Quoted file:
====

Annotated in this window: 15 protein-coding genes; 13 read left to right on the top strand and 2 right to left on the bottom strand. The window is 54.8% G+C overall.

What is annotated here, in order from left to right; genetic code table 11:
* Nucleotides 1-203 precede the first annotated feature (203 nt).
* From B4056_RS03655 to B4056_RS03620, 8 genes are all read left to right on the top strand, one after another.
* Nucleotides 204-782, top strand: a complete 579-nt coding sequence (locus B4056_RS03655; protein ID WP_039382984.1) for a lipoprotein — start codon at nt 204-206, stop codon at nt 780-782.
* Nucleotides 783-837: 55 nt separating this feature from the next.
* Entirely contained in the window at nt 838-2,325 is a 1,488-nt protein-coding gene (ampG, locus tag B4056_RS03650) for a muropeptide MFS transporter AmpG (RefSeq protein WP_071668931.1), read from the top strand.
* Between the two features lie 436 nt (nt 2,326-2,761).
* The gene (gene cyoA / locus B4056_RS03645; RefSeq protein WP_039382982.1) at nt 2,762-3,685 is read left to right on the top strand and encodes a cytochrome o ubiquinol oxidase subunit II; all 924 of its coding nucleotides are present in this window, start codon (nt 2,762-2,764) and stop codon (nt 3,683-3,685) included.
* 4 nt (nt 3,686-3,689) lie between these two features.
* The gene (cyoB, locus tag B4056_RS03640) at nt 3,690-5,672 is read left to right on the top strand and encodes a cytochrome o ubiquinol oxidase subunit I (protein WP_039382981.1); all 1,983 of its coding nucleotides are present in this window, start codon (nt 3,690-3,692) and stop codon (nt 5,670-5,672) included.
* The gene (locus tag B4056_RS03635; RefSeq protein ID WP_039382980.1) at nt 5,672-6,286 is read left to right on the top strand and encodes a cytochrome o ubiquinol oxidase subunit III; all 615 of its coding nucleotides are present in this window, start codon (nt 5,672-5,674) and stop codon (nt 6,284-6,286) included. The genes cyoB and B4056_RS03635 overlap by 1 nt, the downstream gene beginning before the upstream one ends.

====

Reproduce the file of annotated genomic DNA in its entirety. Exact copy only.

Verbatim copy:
Annotated in this window: 15 protein-coding genes; 13 read left to right on the top strand and 2 right to left on the bottom strand. The window is 54.8% G+C overall.

What is annotated here, in order from left to right; genetic code table 11:
* Nucleotides 1-203 precede the first annotated feature (203 nt).
* From B4056_RS03655 to B4056_RS03620, 8 genes are all read left to right on the top strand, one after another.
* Nucleotides 204-782, top strand: a complete 579-nt coding sequence (locus B4056_RS03655; protein ID WP_039382984.1) for a lipoprotein — start codon at nt 204-206, stop codon at nt 780-782.
* Nucleotides 783-837: 55 nt separating this feature from the next.
* Entirely contained in the window at nt 838-2,325 is a 1,488-nt protein-coding gene (ampG, locus tag B4056_RS03650) for a muropeptide MFS transporter AmpG (RefSeq protein WP_071668931.1), read from the top strand.
* Between the two features lie 436 nt (nt 2,326-2,761).
* The gene (gene cyoA / locus B4056_RS03645; RefSeq protein WP_039382982.1) at nt 2,762-3,685 is read left to right on the top strand and encodes a cytochrome o ubiquinol oxidase subunit II; all 924 of its coding nucleotides are present in this window, start codon (nt 2,762-2,764) and stop codon (nt 3,683-3,685) included.
* 4 nt (nt 3,686-3,689) lie between these two features.
* The gene (cyoB, locus tag B4056_RS03640) at nt 3,690-5,672 is read left to right on the top strand and encodes a cytochrome o ubiquinol oxidase subunit I (protein WP_039382981.1); all 1,983 of its coding nucleotides are present in this window, start codon (nt 3,690-3,692) and stop codon (nt 5,670-5,672) included.
* The gene (locus tag B4056_RS03635; RefSeq protein ID WP_039382980.1) at nt 5,672-6,286 is read left to right on the top strand and encodes a cytochrome o ubiquinol oxidase subunit III; all 615 of its coding nucleotides are present in this window, start codon (nt 5,672-5,674) and stop codon (nt 6,284-6,286) included. The genes cyoB and B4056_RS03635 overlap by 1 nt, the downstream gene beginning before the upstream one ends.